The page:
A crowd-pleasing, "based on true events" drama that sidesteps the usual treacly sentiment, Erin Brockovich finally gave Julia Roberts a role that capitalized on her strengths as it expanded her range, and in the process catapulted Steven Soderbergh into the highest echelon of Hollywood directors. Working from Susannah Grant's zinger-packed script, Soderbergh and Roberts portray Brockovich's crusade not as a leaden, courtroom-bound affair, but as a bustling, unpredictable journey: her everyday struggles with unreliable babysitters, reckless drivers, and unsympathetic employers are just as important as her effort to topple a corporate cover-up, and just as entertaining. Brockovich is brassy, foul-mouthed, and at times pig-headed, and there's no attempt to soften the character or bend her will to fit the saintly transformations of traditional melodrama. Instead of attempting a Meryl Streep-style disappearing act, Roberts accentuates the qualities that made her a star -- humor, empathy, confidence -- while inviting the audience to wonder if her character isn't occasionally too reactionary or short-fused. The wonderfully understated Albert Finney further emphasizes the give and take: "I really hate you sometimes," he barks, his character's respect and sympathy comically evident. Even as the film nears its preordained happy ending, Soderbergh maintains an air of unpredictability, thanks in large part to the democratic cuts of legendary editor Anne V. Coates and the unobtrusive, hazily beautiful camerawork of Ed Lachman.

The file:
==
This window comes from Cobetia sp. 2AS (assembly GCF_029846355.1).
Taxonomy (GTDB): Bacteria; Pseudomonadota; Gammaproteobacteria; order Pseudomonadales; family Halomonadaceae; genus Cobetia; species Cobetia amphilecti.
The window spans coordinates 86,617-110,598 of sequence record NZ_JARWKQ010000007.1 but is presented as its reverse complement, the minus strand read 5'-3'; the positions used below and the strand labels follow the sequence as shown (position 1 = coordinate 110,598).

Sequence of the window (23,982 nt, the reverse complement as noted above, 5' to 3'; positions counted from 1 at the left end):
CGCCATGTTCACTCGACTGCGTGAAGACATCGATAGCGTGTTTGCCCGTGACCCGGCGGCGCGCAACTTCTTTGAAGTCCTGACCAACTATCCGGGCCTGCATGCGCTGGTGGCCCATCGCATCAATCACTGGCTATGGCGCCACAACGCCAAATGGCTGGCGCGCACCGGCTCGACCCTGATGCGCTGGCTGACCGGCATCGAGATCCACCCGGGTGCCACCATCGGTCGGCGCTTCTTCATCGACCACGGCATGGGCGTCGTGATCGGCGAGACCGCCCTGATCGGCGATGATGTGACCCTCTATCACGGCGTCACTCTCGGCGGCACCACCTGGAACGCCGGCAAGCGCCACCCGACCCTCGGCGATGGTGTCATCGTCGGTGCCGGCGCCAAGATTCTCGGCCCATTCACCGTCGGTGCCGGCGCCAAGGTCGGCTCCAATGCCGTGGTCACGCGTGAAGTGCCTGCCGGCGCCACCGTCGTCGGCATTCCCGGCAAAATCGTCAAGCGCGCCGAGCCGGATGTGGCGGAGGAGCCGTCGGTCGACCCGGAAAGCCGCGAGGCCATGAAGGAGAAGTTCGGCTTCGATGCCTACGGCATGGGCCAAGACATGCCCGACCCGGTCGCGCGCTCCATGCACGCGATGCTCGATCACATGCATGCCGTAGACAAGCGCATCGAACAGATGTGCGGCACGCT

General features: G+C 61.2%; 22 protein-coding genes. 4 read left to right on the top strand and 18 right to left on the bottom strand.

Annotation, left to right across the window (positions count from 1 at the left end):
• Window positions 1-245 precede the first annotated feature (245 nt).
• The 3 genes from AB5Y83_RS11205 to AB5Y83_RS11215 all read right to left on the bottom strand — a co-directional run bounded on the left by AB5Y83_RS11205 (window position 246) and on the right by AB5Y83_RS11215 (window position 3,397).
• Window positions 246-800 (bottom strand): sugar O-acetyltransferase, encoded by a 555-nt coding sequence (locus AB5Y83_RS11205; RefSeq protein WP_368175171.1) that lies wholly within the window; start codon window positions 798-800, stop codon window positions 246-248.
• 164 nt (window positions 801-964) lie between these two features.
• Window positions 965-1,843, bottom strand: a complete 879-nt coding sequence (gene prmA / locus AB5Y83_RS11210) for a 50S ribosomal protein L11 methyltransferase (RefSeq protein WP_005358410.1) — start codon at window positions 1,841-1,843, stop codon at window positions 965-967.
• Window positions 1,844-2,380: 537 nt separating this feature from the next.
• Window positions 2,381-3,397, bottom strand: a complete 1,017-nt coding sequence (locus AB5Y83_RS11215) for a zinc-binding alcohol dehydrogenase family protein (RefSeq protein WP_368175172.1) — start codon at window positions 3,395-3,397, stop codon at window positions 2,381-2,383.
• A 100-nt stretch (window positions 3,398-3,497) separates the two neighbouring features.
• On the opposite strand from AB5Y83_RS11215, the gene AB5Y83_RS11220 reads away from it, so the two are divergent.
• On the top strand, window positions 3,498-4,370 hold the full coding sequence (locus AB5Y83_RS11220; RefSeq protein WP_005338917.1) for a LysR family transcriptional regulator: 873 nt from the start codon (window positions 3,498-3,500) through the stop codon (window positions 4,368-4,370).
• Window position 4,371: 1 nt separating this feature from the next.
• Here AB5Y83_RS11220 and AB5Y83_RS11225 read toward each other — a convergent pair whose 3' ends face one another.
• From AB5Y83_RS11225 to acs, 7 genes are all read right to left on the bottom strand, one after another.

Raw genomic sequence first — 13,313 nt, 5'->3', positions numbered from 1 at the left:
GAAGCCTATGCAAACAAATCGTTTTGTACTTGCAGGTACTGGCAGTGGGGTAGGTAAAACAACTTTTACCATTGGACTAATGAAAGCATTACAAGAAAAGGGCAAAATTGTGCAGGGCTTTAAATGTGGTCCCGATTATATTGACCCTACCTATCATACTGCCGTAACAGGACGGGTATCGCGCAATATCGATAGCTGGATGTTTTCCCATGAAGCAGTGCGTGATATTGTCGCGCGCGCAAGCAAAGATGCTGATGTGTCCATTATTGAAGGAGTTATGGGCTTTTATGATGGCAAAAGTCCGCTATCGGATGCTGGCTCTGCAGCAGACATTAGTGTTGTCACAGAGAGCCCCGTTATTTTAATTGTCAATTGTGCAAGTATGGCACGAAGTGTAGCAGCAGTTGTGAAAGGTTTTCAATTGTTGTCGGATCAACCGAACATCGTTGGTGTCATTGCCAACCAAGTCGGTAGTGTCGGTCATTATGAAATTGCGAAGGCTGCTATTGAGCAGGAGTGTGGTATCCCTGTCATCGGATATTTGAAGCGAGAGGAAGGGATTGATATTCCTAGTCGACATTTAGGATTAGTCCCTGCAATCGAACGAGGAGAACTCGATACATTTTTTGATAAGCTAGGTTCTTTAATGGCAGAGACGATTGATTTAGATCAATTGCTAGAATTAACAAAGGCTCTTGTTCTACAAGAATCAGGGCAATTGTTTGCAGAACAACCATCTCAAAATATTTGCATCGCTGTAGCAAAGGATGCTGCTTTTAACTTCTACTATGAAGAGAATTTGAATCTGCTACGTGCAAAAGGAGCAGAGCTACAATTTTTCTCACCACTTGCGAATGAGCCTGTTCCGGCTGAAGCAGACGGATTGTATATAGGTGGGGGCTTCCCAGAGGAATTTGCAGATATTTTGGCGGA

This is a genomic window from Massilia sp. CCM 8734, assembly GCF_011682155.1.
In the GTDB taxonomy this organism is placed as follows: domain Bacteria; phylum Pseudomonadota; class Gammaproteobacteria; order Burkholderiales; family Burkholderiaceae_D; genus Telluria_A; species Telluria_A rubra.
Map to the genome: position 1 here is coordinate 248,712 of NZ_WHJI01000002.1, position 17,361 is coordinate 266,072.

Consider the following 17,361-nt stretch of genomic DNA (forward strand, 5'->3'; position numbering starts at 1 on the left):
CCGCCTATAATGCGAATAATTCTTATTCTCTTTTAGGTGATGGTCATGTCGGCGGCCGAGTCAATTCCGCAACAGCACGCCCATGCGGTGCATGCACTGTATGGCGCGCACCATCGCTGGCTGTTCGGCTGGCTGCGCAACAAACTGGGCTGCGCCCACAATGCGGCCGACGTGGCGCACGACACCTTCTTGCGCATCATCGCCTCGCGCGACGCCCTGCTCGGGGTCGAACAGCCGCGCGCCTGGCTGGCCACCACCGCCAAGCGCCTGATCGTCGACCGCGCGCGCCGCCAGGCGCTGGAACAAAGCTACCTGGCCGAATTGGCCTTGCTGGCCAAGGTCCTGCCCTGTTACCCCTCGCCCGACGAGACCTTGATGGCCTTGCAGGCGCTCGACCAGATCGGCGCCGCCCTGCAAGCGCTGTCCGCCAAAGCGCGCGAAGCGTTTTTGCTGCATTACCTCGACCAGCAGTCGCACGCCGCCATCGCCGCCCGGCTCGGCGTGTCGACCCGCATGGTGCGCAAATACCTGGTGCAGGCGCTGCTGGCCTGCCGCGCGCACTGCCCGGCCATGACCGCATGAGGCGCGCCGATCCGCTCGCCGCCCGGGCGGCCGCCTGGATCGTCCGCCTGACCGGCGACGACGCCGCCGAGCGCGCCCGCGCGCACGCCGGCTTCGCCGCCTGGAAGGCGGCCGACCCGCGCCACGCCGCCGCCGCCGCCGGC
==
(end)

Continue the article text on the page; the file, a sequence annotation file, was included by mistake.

by Michael Hastings review